For the third consecutive time, the Fidesz party has been swept into power in Hungary. The large voter turnout of 69 percent in the recent parliamentary election has shown democratic resilience. Opposition parties received one hundred thousand more votes combined than Fidesz. But due to Hungary’s mixed election system, Fidesz won a two-thirds majority, confirming Prime Minister Viktor Orbán’s grip over the country.

Balázs Jarábik
Jarábik was a nonresident scholar focusing on Eastern and Central Europe with particular focus on Ukraine.
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There was some hope that a high turnout would damage Fidesz. But the party held all the cards in its favor. Besides having delivered steady economic growth and targeted social payments, Fidesz could count on the state-controlled media, on restricted campaigning possibilities for the opposition, and on its own massive communication machinery.  

Yet the real tragedy for Hungary is that despite the record-high turnout, voters were offered no good choices. Fidesz had become too aggressive over how it governed and how it established crony capitalism. Not taking any chances, the party homed in on the rural areas, where threats about migration and the vilification of George Soros, the Hungarian-born Jewish philanthropist, were exploited for all they were worth. These issues resonated with the rural population. They should not be underestimated.
In these areas, increasing poverty rates and the government’s vast workfare program meant that locals were looking for a protector.

In a country where both the income gap and the values gap between Budapest and the rest of the country have been growing, Fidesz made a deliberate choice to concentrate on the regions. It dominated these areas by all means possible. A key feature of this strategy was how Fidesz fully controlled the regional media. Despite enormous efforts by the government, the independent media is more prevalent than state-controlled press at the national level. But further media takeover efforts cannot be ruled out.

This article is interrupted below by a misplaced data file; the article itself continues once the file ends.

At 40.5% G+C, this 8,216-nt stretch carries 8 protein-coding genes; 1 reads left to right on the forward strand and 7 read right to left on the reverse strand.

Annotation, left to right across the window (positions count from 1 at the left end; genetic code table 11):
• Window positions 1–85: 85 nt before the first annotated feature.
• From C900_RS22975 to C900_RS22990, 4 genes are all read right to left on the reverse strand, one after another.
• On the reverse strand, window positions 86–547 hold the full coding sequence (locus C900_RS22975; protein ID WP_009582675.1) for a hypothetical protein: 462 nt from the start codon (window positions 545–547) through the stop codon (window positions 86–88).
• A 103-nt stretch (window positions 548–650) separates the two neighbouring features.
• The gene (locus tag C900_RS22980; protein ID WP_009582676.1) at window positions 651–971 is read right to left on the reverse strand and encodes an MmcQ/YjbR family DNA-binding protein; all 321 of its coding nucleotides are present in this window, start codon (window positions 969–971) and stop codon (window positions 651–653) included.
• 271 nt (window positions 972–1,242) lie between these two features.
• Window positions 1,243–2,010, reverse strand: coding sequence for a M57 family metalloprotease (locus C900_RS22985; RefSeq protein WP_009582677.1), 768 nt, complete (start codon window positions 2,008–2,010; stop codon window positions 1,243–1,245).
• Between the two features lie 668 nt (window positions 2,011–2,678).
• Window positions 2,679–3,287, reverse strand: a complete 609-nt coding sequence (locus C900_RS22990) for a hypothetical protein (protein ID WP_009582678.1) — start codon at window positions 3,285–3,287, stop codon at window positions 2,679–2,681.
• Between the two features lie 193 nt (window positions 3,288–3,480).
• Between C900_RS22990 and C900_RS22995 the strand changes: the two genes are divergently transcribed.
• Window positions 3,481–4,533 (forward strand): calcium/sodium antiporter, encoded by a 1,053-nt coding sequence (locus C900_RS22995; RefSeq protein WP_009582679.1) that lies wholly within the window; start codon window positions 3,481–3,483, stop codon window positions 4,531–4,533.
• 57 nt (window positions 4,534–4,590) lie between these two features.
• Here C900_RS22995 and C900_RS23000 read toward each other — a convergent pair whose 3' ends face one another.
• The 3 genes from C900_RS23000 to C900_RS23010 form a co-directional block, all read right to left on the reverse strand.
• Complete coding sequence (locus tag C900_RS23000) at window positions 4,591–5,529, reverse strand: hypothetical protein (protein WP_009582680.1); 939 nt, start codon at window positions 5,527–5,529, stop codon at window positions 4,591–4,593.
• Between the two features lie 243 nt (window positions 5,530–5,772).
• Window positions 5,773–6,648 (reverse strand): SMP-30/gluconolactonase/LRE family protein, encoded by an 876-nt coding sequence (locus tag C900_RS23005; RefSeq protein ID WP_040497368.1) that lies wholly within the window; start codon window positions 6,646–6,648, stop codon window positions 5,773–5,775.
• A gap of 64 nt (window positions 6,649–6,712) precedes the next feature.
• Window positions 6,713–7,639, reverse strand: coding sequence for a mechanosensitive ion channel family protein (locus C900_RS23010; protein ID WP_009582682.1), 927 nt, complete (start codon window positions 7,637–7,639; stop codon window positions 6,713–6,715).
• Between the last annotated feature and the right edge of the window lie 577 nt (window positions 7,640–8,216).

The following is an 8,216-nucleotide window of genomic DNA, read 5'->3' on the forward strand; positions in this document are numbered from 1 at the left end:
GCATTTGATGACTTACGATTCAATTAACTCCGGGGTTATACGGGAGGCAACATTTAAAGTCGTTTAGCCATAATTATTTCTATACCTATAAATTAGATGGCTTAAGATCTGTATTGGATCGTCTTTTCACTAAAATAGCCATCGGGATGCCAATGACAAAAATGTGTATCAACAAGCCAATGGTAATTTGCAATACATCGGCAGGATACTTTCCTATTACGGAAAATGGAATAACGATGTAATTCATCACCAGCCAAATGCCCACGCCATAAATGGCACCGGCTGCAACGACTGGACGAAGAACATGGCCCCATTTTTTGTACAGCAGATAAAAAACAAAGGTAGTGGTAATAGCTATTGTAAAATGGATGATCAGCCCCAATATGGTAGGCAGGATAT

There was slight hope after a local by-election upset in February. In the southern city of Hódmezővásárhely, an independent, conservative candidate won the race for mayor, not only with a high turnout but with tacit support from the entire opposition. Civil society was energized. But the euphoria was short lived.

Beyond loving to hate Orbán, opposition parties were mostly competing with each other. The Movement for a Better Hungary, known as Jobbik, wanted to shed its image as a right-wing party, capture a moderate center space, and remain Fidesz’s largest opposition force. The former prime minister Ferenc Gyurcsány mainly wanted to defeat his original Hungarian Socialists Party (MSZP) with his own Democratic Coalition (DK). The anticapitalist green party, Politics Can Be Different (LMP), refused to support any cooperation with the socialists. Had that happened, Fidesz could have been deprived of six seats in Budapest alone.

Another weakness of the opposition was that it too used threats, but not successfully; it exaggerated the country’s slide into dictatorship and it made economic promises with no facts to back them up.

Opposition parties also faced an existential choice: if they didn’t field enough candidates in single districts, they would be deprived the bulk of their state funding. Even though Orbán could monopolize key policy issues, this wasn’t the sole reason for his victory. Hungary’s unique political system helped his power grab. Its mixed electoral system favors a big, consolidated, political force, and Fidesz’s success has been based on dominating the Right.